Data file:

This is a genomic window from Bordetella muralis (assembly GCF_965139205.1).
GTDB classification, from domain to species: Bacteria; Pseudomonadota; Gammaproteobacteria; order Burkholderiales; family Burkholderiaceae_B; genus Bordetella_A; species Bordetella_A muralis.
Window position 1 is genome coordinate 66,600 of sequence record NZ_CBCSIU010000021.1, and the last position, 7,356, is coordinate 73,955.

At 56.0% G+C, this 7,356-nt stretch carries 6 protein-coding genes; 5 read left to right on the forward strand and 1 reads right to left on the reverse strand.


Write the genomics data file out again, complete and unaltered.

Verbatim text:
This is a genomic window from Bordetella muralis (assembly GCF_965139205.1).
GTDB classification, from domain to species: Bacteria; Pseudomonadota; Gammaproteobacteria; order Burkholderiales; family Burkholderiaceae_B; genus Bordetella_A; species Bordetella_A muralis.
Window position 1 is genome coordinate 66,600 of sequence record NZ_CBCSIU010000021.1, and the last position, 7,356, is coordinate 73,955.

At 56.0% G+C, this 7,356-nt stretch carries 6 protein-coding genes; 5 read left to right on the forward strand and 1 reads right to left on the reverse strand.